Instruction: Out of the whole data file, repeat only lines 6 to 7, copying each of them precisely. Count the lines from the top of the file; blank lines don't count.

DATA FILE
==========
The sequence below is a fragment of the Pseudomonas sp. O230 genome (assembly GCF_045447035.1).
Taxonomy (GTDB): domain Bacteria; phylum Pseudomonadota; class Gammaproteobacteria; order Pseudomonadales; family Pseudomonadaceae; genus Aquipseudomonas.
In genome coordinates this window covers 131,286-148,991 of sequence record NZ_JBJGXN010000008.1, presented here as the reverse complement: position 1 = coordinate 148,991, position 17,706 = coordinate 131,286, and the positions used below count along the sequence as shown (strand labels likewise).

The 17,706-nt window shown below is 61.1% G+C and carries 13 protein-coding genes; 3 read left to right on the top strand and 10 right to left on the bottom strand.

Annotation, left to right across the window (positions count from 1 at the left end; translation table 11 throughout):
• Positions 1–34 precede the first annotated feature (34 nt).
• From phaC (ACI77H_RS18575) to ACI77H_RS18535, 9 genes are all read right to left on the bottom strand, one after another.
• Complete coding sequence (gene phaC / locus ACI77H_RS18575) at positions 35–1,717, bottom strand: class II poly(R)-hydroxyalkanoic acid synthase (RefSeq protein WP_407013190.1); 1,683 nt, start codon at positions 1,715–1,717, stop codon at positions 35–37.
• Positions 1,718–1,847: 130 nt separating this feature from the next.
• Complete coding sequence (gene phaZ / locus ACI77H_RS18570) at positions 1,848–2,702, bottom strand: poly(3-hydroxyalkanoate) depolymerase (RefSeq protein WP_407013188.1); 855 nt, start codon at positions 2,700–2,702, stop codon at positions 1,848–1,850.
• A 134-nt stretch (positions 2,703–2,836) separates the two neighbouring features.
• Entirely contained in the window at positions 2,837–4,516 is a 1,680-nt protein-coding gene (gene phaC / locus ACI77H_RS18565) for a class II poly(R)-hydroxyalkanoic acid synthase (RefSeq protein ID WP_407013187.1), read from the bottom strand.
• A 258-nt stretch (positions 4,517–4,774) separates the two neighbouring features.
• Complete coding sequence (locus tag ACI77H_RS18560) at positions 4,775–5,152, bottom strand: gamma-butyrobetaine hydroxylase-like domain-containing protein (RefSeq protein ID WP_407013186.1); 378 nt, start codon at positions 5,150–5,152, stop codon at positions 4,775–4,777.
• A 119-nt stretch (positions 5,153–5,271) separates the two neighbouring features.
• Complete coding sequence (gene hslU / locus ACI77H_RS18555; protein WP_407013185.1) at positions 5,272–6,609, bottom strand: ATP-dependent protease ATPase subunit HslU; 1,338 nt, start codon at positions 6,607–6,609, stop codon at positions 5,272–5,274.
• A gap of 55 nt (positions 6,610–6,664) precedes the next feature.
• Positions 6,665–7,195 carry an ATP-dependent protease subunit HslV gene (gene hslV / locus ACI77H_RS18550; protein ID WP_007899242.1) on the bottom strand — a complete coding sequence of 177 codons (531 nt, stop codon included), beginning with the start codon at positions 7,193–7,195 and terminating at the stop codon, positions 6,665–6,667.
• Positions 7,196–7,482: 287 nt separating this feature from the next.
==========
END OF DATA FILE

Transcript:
• Positions 1–34 precede the first annotated feature (34 nt).
• From phaC (ACI77H_RS18575) to ACI77H_RS18535, 9 genes are all read right to left on the bottom strand, one after another.